Thomas Alva Edison was indisputably the inventor of the phonograph, and the first major manufacturer of these machines. His wax cylinder machines found their way into hundreds of thousands of homes, and entertained millions.
Less well known is Edison's bungling attempts to follow up on the success of the cylinder phonograph. Although acoustically superior to Berliner's disc-playing gramophone, the cylinder machines began losing ground to discs in 1901 and were almost moribund after the first world war. When Edison finally relented, he didn't follow the rest of the pack.
The below are excerpted from *The Fabulous Phonograph* by Roland Gelatt:
"The great wartime phonograph boom came along just in time to accelerate the fortunes of Edison's new Disc Phonograph. It had been officially unveiled in October 1913, when the cylinder was failing fast as a viable article of commerce; and it was pubicised with all the elan that Edison's ingenious advertising department could muster."
((( All of the records you are likely familiar with, be they shellac 78, 45 singles or 33 /13 RPM vinyl LPs, have laterally cut grooves. Vertical cuts were a holdover from cylinders, but actually offered better sound == SEJ))) "The combination of vertical-cut recording, individually ground diamond styli, and Edison's usual high standards of construction acted to make these instruments superior acoustically to any competing talking machine...."
"Highly paid singers were put under contract: Emmy Destinn, Frieda Hempel, (((etc.))). But Edison was incapable of utilizing this talent to anyone's satisfaction but his own. He was constantly interfering with the choice of repertoire and would stubbornly refuse to issue recordings that bore the approval of both his own recording directors and the artists themselves."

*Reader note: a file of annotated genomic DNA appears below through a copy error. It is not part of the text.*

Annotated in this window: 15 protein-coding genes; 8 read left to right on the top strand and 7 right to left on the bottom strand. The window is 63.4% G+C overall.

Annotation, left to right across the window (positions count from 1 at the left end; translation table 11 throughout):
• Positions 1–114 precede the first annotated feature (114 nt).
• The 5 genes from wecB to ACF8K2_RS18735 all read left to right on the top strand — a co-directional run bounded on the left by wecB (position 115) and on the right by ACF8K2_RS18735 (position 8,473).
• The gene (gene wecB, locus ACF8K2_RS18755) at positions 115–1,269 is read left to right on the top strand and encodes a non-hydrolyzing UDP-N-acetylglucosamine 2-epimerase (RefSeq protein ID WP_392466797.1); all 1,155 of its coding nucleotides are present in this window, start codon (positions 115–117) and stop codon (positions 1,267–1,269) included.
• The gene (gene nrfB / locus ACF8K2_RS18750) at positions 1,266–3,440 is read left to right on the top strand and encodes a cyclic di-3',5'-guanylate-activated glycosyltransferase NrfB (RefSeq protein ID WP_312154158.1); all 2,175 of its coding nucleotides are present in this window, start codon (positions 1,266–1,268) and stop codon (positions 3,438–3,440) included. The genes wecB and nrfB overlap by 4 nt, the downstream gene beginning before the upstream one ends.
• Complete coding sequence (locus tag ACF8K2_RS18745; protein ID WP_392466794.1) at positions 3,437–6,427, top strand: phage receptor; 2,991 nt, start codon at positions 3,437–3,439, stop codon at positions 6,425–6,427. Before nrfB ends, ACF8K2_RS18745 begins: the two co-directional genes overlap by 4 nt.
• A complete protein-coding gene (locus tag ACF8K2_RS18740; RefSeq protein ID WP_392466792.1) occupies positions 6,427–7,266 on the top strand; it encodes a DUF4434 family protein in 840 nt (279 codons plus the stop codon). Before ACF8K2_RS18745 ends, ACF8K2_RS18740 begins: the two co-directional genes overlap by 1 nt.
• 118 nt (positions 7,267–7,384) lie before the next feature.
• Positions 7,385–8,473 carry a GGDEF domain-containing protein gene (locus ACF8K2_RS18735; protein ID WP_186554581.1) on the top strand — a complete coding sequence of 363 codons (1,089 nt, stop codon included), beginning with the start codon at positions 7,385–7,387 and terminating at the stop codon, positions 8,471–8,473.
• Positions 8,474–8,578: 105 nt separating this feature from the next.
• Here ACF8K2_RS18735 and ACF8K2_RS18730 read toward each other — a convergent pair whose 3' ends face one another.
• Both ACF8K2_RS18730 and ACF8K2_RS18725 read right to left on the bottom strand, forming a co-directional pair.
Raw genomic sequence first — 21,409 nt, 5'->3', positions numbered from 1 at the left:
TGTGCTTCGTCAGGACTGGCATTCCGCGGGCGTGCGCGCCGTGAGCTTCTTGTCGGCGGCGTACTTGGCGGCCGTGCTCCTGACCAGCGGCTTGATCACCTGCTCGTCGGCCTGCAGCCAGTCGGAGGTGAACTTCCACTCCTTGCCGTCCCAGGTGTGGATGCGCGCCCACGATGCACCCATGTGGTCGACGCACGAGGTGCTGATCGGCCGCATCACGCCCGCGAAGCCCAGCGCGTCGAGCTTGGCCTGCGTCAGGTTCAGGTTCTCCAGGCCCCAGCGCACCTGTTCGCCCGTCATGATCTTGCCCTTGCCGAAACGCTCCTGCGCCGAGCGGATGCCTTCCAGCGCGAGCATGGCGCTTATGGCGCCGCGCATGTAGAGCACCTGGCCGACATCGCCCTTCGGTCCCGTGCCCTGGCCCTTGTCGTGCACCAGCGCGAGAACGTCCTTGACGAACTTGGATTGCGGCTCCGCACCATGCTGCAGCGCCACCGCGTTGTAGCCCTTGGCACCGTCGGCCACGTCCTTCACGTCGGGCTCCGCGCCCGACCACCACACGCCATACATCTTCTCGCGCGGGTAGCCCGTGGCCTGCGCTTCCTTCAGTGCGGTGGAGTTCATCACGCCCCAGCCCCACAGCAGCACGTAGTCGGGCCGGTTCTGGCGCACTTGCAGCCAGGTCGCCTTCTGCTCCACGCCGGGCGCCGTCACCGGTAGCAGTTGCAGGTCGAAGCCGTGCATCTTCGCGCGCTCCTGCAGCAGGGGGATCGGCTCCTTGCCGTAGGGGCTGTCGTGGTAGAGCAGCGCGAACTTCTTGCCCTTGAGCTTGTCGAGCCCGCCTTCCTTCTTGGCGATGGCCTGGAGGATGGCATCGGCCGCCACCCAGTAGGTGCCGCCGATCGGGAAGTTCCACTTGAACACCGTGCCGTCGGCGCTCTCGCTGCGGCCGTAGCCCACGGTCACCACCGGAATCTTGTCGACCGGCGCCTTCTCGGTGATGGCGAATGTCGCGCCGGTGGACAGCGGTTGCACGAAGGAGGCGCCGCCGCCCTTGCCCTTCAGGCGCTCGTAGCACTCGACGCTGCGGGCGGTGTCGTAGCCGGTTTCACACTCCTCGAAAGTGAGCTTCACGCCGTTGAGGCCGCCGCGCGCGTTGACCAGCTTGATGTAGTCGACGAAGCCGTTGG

(((Due to their popularity in Europe, and Edison's own output, American phonograph manufacturers of the Teens produced machines with adaptors that allowed them to play both lateral and vertical cut discs. These faded away as the superior marketing and star-power of Columbia and other major labels overwhelmed the market. -- SEJ)))
"In 1925 electrical recording had delivered the final blow to Edison's vertical-cut cylinders and discs. (((Even when played back on an acoustic machine, electrically mastered discs captured a greater range of sound and allowed musicians to play naturally, rather than directing their efforts at a recording horn. -- SEJ)))
"At first the Edison publicists had tried to maintain that electrical recording figured in the mysterious Edison 'secret process'(...) but despite the insinuations (...) the records continued to be recorded mechanically. To offset this drawback, the Edison company launched a long-playing record in 1926 that would give up to twenty minutes of uninterrupted entertainment per side.
"But no one at Thomas A. Edison, Inc. bothered to unfold the possibilities. Complete symphonies, entire operas were not found among the long-playing records issued. Instead there appeared a collection of dinner music played by the Hotel Commodore Ensemble and some operatic overtures played by Sodero's Band and the American Symphony Orchestra. Not one Edison 'Long Playing Record' contained a piece of music lasting longer than the standard four minutes."
(((Edison introduced a few electrically recorded, standard lateral-cut records in the summer of 1929. Ten weeks later, on November 1st, the company announced that it was discontinuing product of both phonographs and records, including its "Blue Amberol" plastic cylinder recordings, which continued to sell steadily in a few parts of the South, decades after the rest of the country had relegated them to attics and junkheaps.)))
(((While Columbia and Berliner shellac records remain accessible to this day, thanks to the still-honored practice of putting a 78 rpm setting on turntables, Edison's vertical cut disks are utterly unplayable without one of the specialized machines designed to accommodate them. They are truly dead media.)))
Stefan Jones (SeJ@aol.com)